Sixty-seven years ago my parents met at Lake George where they were camping out on Forked Island. I've always wanted to visit the place of my 'preconception' so I was delighted when Elliott arranged to go to a conference at Lake George this past July. Part of the plan was to visit my father in Grafton, proceed to Lake George, visit our friends Suvir and Charlie's farm in Salem (where I will be returning early October for some fun book related events--stay tuned!) and then return to my father on the way home. The Sagamore Hotel, located by the crystal-clear lake, was very beautiful and restful. The one thing I always miss most when away from home is my Nespresso cappuccino but not this trip as I brought along my portable Nespresso system. Luckily the hotel provided me with a refrigerator to store the milk so I set up my coffee maker and was good to go!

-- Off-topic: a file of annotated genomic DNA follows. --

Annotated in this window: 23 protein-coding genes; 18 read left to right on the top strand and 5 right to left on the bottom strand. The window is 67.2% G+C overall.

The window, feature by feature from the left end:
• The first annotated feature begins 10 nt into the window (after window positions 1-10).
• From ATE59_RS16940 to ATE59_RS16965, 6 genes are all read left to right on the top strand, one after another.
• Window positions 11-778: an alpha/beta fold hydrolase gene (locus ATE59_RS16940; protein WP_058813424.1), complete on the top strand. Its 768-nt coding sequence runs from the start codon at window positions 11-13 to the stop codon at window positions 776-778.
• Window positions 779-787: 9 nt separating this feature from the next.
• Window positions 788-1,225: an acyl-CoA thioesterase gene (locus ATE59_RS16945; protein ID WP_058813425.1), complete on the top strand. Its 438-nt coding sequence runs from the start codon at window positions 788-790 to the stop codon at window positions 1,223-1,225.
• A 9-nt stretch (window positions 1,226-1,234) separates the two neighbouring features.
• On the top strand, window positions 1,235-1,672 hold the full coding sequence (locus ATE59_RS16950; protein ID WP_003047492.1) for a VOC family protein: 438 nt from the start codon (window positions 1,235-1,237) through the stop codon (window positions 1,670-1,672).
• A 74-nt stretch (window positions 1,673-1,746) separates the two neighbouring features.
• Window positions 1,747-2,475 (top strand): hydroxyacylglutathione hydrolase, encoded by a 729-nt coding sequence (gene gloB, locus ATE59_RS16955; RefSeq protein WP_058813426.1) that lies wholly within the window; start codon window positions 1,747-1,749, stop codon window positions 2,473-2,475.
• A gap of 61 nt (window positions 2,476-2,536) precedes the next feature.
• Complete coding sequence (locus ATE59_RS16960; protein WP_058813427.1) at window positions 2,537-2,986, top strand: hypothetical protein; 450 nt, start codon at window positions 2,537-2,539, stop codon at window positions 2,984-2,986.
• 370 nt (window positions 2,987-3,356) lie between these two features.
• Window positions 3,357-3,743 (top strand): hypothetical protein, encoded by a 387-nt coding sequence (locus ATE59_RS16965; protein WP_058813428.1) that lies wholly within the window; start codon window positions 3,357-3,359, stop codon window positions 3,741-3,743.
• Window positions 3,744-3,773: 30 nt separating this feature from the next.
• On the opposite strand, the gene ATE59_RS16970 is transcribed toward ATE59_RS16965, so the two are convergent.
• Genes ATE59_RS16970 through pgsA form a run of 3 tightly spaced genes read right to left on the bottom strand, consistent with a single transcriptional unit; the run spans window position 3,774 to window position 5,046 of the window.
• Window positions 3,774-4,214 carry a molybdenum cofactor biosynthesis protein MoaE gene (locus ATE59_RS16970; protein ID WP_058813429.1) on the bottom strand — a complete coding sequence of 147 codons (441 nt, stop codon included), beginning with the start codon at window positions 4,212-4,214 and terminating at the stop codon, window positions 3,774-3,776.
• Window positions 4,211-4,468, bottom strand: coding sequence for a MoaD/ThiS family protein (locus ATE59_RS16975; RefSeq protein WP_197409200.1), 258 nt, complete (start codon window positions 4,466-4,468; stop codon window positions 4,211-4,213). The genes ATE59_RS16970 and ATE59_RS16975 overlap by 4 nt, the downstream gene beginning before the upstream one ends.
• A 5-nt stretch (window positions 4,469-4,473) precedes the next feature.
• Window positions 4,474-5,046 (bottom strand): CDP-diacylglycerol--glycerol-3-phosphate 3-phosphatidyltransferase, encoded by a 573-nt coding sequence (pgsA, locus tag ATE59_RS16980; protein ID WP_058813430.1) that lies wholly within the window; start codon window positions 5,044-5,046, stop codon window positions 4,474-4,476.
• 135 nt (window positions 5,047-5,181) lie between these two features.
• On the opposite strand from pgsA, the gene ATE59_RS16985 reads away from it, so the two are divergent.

Suvir and Charlie rescued us for delightful lunches at the Chocolate Mill in Glens Falls and Mrs. London's Bakery and Max London's Restaurant in Saratoga (fabulous photos to come in subsequent postings). One of the major highlights of the trip was a pilgrimage to Yaddo Gardens, an artist retreat in Saratoga Springs. I had been looking for the sun dial on which was inscribed a poem that I had seen in a New York City bus over 40 years ago which was attributed to the University of Virginia. I had even called the University in search of the exact words but they assured me there was no such sundial on their campus. Thanks to the Web, after all these years, the week before leaving for our trip, I discovered the true location of the sundial and the name of the poet: Henry Van Dyke. Of course we had to visit it. I discovered that there were two poems on the sun dial. The one that I was looking for, was a perfect and simple expression of love, is decoratively inscribed around the border and so is hard to read. I will write it here: Hours Fly, Flowers Die, New Days, Old Ways Pass By, Love Stays. The Beautiful Flowers of Yaddo Gardens After the conference at Lake George was over, a lovely long drive through winding country roads landed us at Suvir and Charlie's farm where we had a tour of the amazingly beautiful endangered animals that is their mission to preserve. We were delighted by the friendly rooster who preferred to hang out with the sheep to his flock of hens and I held a tiny, fluffy, 3 day old black duckling in my hands. For dinner, we drove an hour to Max London's because Charlie needed to deliver his fresh eggs for their brunch the next morning. (We were delighted to have an excuse to return to eat this fabulous food though we had been looking forward to an Indian dinner cooked by Suvir.) Before departing for Grafton Suvir spoiled us with a marvelous country breakfast he prepared in his beautiful country kitchen. There was meltingly buttery biscuits with crème fraîche, home-made strawberry and blackberry jams (he sent us home with jars of them for us and my dad) eggs fried with a sprinkling of Parmesan that deliciously melted into them so that one wouldn't even know it were there except that it added undefinable flavor, and home-cured bacon. Part 2 will feature photos of Mrs. London's Bakery!